Zimmerman's Virginia Competitor
Tuesday, March 13, 2007
VIERA, Fla., March 12 -- Ryan Zimmerman stood on third base Monday afternoon at Space Coast Stadium, his second double of the day behind him. David Wright, who already had a hit of his own, walked over. The pair fell into conversation, just as they had during batting practice, just as they do from time to time in the offseason, just as they did seven years ago when they played alongside each other as teenagers.
Zimmerman is the third baseman for the Washington Nationals, and he is 22. Wright is the third baseman for the New York Mets, and he is 24. And if each of their clubs has its way, scenes like that -- Zimmerman and Wright, meeting at third and chatting -- will play out a couple dozen times a year for the next decade or more. Need up-to-the-minute evidence? On Monday, Wright singled three times in three at-bats. Zimmerman one-upped him, just as if they were competing in the gym back home, hitting those two doubles and a towering home run in the Nationals' 9-6 victory.
For those keeping score on a perfect spring day, that's a combined 6 for 6.
"We never talked about it then," Wright said before the game. "But it's pretty amazing to think of now."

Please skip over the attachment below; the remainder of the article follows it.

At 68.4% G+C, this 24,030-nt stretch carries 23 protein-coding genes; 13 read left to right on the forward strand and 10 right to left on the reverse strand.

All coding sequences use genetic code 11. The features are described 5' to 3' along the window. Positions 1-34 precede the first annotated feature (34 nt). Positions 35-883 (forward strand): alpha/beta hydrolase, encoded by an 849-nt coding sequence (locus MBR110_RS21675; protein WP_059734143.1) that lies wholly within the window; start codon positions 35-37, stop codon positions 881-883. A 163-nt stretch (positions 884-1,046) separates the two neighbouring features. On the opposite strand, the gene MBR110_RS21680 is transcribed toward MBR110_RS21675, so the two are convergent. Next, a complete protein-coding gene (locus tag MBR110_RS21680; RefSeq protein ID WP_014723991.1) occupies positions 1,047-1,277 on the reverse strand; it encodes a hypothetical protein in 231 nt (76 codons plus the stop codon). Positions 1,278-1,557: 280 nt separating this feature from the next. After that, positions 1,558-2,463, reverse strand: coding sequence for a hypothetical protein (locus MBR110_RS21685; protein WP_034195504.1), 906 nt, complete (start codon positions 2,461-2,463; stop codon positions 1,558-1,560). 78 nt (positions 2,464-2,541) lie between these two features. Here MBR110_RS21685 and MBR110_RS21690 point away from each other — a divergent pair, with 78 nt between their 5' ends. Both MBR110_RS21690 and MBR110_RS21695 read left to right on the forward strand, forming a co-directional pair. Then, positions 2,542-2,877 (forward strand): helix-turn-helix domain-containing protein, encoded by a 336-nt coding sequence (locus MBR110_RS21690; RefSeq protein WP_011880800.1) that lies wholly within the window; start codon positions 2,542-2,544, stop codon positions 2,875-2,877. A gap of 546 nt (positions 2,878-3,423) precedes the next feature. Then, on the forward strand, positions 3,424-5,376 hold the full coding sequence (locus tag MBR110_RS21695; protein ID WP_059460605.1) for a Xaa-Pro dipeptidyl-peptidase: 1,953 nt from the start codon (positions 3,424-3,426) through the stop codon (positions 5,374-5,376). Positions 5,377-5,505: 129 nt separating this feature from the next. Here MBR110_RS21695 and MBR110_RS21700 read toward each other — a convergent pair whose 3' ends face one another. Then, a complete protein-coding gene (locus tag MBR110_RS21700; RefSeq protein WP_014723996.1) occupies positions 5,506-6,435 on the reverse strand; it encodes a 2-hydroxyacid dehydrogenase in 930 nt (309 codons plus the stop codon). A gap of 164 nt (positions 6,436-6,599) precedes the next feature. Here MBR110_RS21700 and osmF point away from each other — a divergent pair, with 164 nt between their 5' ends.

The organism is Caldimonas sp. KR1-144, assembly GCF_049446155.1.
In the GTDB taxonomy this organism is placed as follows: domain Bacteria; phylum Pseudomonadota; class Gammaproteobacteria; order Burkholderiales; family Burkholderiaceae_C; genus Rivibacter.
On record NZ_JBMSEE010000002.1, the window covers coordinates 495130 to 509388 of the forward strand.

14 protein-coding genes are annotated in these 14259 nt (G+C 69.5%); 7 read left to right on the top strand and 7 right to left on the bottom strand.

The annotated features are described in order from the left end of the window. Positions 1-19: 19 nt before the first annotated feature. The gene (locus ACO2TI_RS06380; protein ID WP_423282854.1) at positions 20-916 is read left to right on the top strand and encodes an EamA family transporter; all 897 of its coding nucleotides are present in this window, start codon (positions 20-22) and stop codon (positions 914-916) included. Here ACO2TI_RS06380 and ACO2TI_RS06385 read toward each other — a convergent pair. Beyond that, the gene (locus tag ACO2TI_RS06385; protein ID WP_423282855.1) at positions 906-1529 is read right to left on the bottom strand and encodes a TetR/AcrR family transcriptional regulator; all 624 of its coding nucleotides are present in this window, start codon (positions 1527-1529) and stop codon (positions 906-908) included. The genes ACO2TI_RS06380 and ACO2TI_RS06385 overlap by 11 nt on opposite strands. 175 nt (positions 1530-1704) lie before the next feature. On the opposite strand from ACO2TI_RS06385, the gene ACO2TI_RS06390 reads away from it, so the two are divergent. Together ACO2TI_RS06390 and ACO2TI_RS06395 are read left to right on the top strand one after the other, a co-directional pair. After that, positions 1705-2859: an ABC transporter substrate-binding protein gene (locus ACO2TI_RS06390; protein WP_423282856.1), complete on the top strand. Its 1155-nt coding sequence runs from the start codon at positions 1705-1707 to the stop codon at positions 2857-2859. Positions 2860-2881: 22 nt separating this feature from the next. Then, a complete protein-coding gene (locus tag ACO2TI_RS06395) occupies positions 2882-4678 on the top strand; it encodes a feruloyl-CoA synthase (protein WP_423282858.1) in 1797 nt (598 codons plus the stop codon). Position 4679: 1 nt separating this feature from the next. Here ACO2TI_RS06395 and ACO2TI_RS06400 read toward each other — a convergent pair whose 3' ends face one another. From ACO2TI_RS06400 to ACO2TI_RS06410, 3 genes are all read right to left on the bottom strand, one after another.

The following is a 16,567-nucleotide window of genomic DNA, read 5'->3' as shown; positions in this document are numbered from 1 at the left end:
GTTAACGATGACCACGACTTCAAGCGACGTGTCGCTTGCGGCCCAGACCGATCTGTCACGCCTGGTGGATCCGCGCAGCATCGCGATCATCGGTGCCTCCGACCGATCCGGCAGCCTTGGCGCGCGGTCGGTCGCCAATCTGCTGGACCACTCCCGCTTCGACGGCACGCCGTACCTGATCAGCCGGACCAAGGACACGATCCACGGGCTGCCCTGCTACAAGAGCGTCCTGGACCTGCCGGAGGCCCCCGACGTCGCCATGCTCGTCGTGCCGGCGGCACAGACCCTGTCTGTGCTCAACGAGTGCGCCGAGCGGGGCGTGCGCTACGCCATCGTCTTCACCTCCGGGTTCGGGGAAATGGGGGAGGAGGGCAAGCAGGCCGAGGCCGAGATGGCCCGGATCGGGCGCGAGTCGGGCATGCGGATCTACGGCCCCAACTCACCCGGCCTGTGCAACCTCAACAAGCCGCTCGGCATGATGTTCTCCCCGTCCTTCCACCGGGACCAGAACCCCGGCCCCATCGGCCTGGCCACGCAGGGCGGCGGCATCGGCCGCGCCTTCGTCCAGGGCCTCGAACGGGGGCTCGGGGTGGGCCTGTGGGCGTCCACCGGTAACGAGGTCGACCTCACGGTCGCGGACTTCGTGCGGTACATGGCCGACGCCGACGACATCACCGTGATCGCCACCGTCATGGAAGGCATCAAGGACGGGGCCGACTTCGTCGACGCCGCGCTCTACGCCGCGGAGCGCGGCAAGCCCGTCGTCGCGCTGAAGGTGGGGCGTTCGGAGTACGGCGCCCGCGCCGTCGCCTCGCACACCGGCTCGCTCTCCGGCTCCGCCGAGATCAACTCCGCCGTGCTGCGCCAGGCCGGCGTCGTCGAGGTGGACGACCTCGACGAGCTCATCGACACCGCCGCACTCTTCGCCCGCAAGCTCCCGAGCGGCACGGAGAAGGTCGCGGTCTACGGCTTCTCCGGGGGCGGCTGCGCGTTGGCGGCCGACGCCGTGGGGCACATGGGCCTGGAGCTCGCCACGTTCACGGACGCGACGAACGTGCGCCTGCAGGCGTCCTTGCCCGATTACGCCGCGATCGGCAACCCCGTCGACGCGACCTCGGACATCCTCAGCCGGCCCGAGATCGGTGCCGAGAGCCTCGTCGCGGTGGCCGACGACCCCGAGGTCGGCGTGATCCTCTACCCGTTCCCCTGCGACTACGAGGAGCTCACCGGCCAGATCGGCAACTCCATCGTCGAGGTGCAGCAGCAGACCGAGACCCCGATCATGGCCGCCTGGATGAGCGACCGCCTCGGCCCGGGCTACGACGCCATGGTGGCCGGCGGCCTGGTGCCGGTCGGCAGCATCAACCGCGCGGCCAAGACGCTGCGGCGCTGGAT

There is, apparently, something in the Tidewater area of Virginia that allows elite athletes to grow like kudzu. The list is nearly endless, from Lawrence Taylor to Michael Vick in football, from Allen Iverson to Alonzo Mourning in basketball, from boxers such as Pernell "Sweet Pea" Whitaker to, recently, a host of baseball players.
Zimmerman, who grew up in Virginia Beach, and Wright, who was raised in nearby Chesapeake, are part of a wave of players and prospects on their way to stardom now. It wasn't enough that they played together on their travel team in the fall of 2000. B.J. Upton -- who became the second overall pick in the 2002 draft -- toggled between second and shortstop with Zimmerman.
"It's scary to think," Nationals Manager Manny Acta said.
The debate in the National League East now is who will be better this year, next year, five years from now, when their careers are over. Florida's Miguel Cabrera is a more explosive offensive player than either Wright or Zimmerman, but there's no telling how long he'll play third, no guarantee how long the Marlins will be able to hold onto him. Zimmerman and Wright, it seems, could be linked in perpetuity.
"I think we both like where we're at," Zimmerman said, "and it's kind of fun to think about facing each other so much."
But think also about the Tidewater Orioles, the traveling team coached by Lee Banks back when Wright and Zimmerman were in high school. Then, Wright was the prospect, a year ahead of Zimmerman and more fully developed. The following spring, he was taken by the team he rooted for as a child, the Mets, in the first round.
Zimmerman wasn't anywhere near that level of prospect at that time.
"He was small," Wright said. "You could tell he had a good approach at the plate and good tools, but he just wasn't the physical guy he is now."